Half-a-dozen persons were memtioned yesterday as posisible successors to Montgomery County school superintendent Charles M. Bernardo amid signs that selection of a new superintendent will be marked by bitter conflict between the school board's liberal and conservative factions.

Only a day after a judge cleared the way for replacement of Bernardo, a controversial figure who became the target of the board's new conservative majority, board members traded accusations centering on one person considered a leading candidate for the job, deputy school superintendent Floretta D. McKenzie.

Blair Ewinb, a member of the board's liberal faction, told a reporter that McKenzie would never be appointed by the conservative majority because "she is the wrong skin color." McKenzie, 43, is black.

When told of Ewing's comment, conservative board member Joseph Barse called it "scurrilous."

Later in the day it was learned that McKenzie had apparently removed herself from contention for the top school administrative job by accepting a position with the U.S. Department of Education.

Barse also denounced Ewing and others who served on the previous school board for creating a controversy over the superintendency last June by reappointing Bernardo 15 months before his contract was due to expire.

It was that extension that County Circuit Judge John F. McAuliffe ruled invalid Thursday, clearing the way for the new board majority to appoint a successor Oct.1. Bernardo says he will appeal that court decision.

Observers said yesterday that six persons now serving as associate superintendents in the Montgomery school system are considered candidates for Bernardo's job, and leading the list are Edward Andrews and Harry Pitt. Andrews, said no one had approached him about the post and he was "extremely surprised by the whole thing." Pitt declined to comment.

Other associate superintendents are Alan L. Dodd, Gary K. Wright, Paul L. Vance and Lois A. Martin.

Several observers said the board is considering appointing someone already employed by the system. "We need someone who knows the system well. The last thing we need is another upstart," said one school system source who declined to be named.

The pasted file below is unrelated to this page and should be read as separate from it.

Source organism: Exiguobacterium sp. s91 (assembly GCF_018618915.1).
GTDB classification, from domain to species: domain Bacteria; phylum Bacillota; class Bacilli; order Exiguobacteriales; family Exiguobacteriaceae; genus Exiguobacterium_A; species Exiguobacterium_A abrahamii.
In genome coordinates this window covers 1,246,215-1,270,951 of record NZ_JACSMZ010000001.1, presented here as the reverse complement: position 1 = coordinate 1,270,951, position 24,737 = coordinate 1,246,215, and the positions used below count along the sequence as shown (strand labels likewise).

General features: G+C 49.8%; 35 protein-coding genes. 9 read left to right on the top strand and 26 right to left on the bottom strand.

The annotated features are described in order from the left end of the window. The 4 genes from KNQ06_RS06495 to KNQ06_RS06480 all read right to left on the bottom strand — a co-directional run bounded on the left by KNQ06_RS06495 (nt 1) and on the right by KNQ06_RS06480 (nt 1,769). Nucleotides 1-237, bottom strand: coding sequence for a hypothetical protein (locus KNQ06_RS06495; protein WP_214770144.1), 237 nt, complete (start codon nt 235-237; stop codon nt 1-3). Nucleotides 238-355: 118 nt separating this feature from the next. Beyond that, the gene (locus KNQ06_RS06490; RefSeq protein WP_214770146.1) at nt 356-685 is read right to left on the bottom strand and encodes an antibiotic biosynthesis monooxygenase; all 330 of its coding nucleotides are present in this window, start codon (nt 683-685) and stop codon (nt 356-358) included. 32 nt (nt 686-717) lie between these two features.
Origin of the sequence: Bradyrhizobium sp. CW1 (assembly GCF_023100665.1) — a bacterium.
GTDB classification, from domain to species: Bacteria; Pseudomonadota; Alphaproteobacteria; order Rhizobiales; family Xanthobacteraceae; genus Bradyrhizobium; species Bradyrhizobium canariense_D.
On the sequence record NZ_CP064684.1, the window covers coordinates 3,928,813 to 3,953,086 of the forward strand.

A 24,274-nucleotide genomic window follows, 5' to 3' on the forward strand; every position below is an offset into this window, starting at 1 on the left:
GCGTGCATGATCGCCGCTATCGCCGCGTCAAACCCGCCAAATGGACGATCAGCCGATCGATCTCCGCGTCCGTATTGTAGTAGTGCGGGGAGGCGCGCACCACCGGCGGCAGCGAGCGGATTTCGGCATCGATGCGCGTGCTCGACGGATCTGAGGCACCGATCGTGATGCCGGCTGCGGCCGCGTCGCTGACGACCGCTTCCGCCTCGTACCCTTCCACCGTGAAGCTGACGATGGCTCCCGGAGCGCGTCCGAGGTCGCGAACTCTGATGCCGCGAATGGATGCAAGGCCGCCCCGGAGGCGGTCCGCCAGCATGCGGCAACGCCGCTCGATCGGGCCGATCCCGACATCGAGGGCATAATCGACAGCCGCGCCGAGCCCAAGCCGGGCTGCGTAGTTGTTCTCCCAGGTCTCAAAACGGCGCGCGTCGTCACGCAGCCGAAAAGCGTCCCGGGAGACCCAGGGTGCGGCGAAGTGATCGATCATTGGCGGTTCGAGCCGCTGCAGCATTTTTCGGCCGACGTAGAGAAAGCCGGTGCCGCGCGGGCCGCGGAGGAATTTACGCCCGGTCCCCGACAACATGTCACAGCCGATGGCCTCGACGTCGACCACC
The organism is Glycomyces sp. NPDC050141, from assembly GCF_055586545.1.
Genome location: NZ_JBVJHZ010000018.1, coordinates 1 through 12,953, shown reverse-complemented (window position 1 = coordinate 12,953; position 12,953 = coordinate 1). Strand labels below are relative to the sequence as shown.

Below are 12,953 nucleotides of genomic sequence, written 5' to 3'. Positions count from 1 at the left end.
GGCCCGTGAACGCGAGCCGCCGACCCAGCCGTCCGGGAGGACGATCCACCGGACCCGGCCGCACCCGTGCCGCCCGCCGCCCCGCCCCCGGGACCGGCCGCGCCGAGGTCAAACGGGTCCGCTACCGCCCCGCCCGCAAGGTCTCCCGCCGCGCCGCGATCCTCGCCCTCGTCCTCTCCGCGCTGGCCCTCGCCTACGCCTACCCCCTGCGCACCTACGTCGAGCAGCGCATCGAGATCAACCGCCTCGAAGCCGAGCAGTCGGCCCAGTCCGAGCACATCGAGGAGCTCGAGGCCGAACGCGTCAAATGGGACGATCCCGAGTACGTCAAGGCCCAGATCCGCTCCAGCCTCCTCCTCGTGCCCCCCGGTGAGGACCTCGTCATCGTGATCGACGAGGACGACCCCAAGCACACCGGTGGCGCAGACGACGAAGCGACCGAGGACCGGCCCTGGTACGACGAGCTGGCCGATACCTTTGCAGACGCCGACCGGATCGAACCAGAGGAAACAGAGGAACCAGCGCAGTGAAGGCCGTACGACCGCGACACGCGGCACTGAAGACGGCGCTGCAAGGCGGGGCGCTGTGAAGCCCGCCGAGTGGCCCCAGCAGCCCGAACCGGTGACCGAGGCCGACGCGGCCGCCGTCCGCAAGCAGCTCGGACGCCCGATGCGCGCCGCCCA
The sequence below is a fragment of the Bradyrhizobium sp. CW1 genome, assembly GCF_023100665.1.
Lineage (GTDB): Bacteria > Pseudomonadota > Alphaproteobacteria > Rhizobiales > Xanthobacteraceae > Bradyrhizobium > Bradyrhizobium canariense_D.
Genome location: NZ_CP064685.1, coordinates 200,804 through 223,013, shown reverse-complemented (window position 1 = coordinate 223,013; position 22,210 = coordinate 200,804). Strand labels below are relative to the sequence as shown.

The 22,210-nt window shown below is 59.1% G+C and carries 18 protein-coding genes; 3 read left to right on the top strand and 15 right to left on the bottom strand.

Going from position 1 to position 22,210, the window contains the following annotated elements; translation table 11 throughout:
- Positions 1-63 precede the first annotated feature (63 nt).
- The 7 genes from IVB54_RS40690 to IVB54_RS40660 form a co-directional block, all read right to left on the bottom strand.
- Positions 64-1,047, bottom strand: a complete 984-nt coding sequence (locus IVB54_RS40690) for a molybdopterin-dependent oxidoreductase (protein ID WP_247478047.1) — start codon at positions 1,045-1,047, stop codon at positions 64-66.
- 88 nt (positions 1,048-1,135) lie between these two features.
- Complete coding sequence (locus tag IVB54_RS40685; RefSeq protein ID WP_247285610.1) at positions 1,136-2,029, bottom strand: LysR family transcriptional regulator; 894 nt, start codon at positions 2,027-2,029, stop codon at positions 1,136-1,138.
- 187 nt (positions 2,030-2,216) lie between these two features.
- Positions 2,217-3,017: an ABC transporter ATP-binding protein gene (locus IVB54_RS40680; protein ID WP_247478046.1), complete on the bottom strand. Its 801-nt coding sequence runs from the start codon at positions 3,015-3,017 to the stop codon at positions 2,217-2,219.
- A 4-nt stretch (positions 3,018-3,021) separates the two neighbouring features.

Bernardo was hired in 1975 from the Providence, R.I., school system to reorganize and streamline the Montgomery system in the face of declining enrollment.

Board President Marian Greenblatt declined to comment on yesterday's speculation. "I've heard everything from Andrews to former superintendent Homer Elseroad," she said. "We'll take time in making a decision. The rumors are ridiculous."

Barse said the board will consider at its meeting on Tuesday either establishing a "blue ribbon" citizens commission to spearhead to nationwide search for a new superintendent or hiring a professional search firm.

McKenzie was appointed to her Montogmery post by the school board last year on Bernardo's recommendation. She is popular with teachers and adminstrators, and is credited with easing internal squabbles that erupted over Bernardohs reorganization of the school bureaucracy.

She said yesterday her decision to resign was in no way connected with the ruling on Bernardo's contract. She said she was "honored" by her federal appointment, and added that the new job had been "in the works for about a week".

Bernardo became a target of the conservatives during last fall's campaign when three candidates who went to win election to the school board criticized him for a reorganziation of the school bureauracy that alienated some adminstrators, the closing of 23 schools on this recommendation that irritated many neighbourhood groups, and the institution of a mandatory course in black culture that some teahers thought was necessary.

To date, the major dispute between the board's new conservative majority and the liberal minority has been over the black culture course, which the majority has made voluntary. That move was denounced by the minority and created a furor among the country's black community.

Under Thursday's court ruling, the board may appoint an acting superintendent by Oct. 1, when Bernardohs original contract is due to expire, and name a permanent replacement next February for a term starting July 1, 1980.